SCL’s Internet Interest Group has framed a striking response to the BERR Consultation on legislative options to address illicit file-sharing. The response expresses particular concern about the danger of smaller ISPs opting out of any voluntary solution and questions the underlying assumption that the current regime does not work or is too expensive.
In July 2008 the Department for Business, Enterprise and Regulatory Reform (BERR) began a consultation exercise. According to BERR, ‘This consultation is intended to set out and gather views on a proposal for a co-regulatory approach that could be adopted in order to facilitate and ensure co-operation between Internet Service Providers (ISPs) and rights holders to address the problem of illicit use of Peer-to-Peer (P2P) file-sharing technology to exchange unlawful copies of copyright material. This takes forward Recommendation 39 of the Gowers Review of Intellectual Property which addressed the issue of illicit use of P2P. The consultation also identifies and seeks views on other potential options and calls for evidence on issues related to illicit use of P2P.’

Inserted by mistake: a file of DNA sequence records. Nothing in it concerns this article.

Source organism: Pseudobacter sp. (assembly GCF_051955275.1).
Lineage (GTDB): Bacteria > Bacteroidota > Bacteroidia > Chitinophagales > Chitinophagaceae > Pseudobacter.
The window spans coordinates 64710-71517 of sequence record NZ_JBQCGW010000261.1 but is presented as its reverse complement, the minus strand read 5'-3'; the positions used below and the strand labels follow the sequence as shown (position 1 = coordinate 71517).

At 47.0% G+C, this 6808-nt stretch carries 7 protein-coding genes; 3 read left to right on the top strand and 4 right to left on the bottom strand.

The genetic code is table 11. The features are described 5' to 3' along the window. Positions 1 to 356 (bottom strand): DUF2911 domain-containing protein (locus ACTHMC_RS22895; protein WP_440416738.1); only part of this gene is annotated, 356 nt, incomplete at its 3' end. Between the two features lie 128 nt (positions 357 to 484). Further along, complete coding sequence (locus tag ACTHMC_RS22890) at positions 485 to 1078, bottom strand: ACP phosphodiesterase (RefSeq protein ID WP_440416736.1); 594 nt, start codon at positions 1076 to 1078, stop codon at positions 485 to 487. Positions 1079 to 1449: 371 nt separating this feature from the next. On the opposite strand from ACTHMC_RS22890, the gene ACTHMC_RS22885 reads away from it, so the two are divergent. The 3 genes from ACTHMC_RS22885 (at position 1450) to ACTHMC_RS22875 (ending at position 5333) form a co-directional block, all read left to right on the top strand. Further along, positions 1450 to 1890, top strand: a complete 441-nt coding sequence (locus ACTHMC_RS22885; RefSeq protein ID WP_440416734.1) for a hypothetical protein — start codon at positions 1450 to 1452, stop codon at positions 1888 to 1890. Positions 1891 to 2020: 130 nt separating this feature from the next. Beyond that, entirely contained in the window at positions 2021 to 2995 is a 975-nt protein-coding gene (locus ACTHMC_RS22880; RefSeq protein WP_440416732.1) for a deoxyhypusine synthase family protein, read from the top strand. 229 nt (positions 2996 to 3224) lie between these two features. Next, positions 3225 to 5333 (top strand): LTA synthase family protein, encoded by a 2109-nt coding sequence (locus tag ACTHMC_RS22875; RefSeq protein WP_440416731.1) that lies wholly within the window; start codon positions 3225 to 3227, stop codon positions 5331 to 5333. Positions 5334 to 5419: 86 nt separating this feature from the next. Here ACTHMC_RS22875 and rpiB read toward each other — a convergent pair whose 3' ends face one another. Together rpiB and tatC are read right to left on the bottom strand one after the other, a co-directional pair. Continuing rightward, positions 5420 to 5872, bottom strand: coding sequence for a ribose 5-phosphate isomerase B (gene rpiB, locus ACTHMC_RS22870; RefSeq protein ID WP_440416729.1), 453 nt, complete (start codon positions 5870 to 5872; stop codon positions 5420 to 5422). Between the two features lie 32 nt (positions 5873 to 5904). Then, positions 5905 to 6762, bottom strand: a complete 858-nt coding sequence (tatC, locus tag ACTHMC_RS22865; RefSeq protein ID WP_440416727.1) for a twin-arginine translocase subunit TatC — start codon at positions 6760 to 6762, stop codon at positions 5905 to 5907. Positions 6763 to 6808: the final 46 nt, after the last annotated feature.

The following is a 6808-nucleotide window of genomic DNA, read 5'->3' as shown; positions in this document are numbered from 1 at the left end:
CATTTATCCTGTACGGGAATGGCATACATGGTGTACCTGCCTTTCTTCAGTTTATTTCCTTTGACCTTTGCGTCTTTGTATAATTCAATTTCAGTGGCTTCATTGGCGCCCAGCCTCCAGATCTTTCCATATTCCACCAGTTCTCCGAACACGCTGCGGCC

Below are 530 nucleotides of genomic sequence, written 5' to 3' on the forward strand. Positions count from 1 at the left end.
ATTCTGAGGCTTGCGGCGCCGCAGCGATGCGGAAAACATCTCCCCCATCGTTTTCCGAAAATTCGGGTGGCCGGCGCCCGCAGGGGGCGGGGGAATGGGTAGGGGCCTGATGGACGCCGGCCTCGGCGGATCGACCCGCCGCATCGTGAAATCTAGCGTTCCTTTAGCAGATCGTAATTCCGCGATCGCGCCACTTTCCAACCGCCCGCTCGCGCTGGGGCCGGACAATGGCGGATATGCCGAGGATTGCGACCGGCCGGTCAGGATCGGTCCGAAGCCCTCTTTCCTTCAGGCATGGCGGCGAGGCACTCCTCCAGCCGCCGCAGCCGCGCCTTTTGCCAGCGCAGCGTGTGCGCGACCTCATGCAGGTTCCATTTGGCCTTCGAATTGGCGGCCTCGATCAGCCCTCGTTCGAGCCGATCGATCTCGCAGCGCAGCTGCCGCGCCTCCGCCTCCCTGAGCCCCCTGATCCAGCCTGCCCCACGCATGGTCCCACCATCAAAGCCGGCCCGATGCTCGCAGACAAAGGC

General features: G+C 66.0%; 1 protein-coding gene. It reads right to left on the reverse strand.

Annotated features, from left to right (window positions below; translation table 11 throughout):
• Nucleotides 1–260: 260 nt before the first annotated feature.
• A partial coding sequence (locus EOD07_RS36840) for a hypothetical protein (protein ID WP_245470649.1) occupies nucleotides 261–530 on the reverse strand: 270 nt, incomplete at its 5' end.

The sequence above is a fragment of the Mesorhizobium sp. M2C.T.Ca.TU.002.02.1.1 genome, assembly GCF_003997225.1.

SCL has now responded to the call for views, with The SCL Internet Interest Group taking the lead. Following an open and lively meeting of SCL members, the Group’s Co-Chair, Gillian Cordall of Maclay Murray & Spens LLP drafted the response.
Two general observations stand out. First it is suggested that, by focusing narrowly on P2P, other methods of illegally sharing video and film may be overlooked. Secondly, the response includes a view that ‘other than the threat of legislation, there was perhaps little incentive for ISPs to support the recommendations made by BERR for a co-regulatory solution, particularly if smaller ISPs could effectively opt-out in any event. The ability for any ISP to opt-out needs to be looked at carefully and its impact assessed’.
Perhaps unfashionably, but with real conviction, the response takes issue with the assumption that the co-regulatory approach on which views are sought is necessarily a better and cheaper way of dealing with persistent infringers than the current regime. It suggests that the current method of obtaining IP addresses using Norwich Pharmacal orders can be both quick and relatively cheap. The current regime can work well for rights owners, states the response and the judicial oversight provides a necessary and essential safeguard.
The response also suggests that there should be room for a role for consumers or consumer organisations in any self-regulatory approach: ‘the right of appeal by consumers against unfair targeting or untrue allegations is a vital part of making this approach workable’.
The full response can be read here.